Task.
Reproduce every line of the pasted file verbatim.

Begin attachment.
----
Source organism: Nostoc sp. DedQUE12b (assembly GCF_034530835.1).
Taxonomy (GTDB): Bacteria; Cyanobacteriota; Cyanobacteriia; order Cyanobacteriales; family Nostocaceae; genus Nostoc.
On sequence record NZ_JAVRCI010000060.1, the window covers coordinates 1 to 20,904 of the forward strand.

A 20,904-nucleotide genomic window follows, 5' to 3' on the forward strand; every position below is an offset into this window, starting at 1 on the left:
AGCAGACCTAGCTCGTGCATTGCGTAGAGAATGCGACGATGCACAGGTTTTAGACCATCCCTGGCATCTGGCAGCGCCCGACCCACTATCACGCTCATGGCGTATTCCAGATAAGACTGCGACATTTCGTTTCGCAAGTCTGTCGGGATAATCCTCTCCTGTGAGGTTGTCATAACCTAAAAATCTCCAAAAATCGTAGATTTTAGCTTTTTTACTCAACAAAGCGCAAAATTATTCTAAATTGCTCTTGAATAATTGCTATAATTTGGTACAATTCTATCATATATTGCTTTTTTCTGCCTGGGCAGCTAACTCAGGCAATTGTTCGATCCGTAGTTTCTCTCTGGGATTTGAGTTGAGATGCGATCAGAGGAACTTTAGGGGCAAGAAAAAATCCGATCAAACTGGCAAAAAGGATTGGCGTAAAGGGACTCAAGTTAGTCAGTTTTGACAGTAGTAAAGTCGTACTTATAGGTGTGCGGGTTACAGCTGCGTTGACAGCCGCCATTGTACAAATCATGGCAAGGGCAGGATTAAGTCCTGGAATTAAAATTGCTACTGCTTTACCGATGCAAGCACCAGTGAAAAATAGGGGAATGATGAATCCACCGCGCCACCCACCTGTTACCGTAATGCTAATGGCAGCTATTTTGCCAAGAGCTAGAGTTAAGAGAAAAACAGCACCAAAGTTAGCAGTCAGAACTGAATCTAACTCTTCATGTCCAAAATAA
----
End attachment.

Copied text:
Source organism: Nostoc sp. DedQUE12b (assembly GCF_034530835.1).
Taxonomy (GTDB): Bacteria; Cyanobacteriota; Cyanobacteriia; order Cyanobacteriales; family Nostocaceae; genus Nostoc.
On sequence record NZ_JAVRCI010000060.1, the window covers coordinates 1 to 20,904 of the forward strand.

A 20,904-nucleotide genomic window follows, 5' to 3' on the forward strand; every position below is an offset into this window, starting at 1 on the left:
AGCAGACCTAGCTCGTGCATTGCGTAGAGAATGCGACGATGCACAGGTTTTAGACCATCCCTGGCATCTGGCAGCGCCCGACCCACTATCACGCTCATGGCGTATTCCAGATAAGACTGCGACATTTCGTTTCGCAAGTCTGTCGGGATAATCCTCTCCTGTGAGGTTGTCATAACCTAAAAATCTCCAAAAATCGTAGATTTTAGCTTTTTTACTCAACAAAGCGCAAAATTATTCTAAATTGCTCTTGAATAATTGCTATAATTTGGTACAATTCTATCATATATTGCTTTTTTCTGCCTGGGCAGCTAACTCAGGCAATTGTTCGATCCGTAGTTTCTCTCTGGGATTTGAGTTGAGATGCGATCAGAGGAACTTTAGGGGCAAGAAAAAATCCGATCAAACTGGCAAAAAGGATTGGCGTAAAGGGACTCAAGTTAGTCAGTTTTGACAGTAGTAAAGTCGTACTTATAGGTGTGCGGGTTACAGCTGCGTTGACAGCCGCCATTGTACAAATCATGGCAAGGGCAGGATTAAGTCCTGGAATTAAAATTGCTACTGCTTTACCGATGCAAGCACCAGTGAAAAATAGGGGAATGATGAATCCACCGCGCCACCCACCTGTTACCGTAATGCTAATGGCAGCTATTTTGCCAAGAGCTAGAGTTAAGAGAAAAACAGCACCAAAGTTAGCAGTCAGAACTGAATCTAACTCTTCATGTCCAAAATAA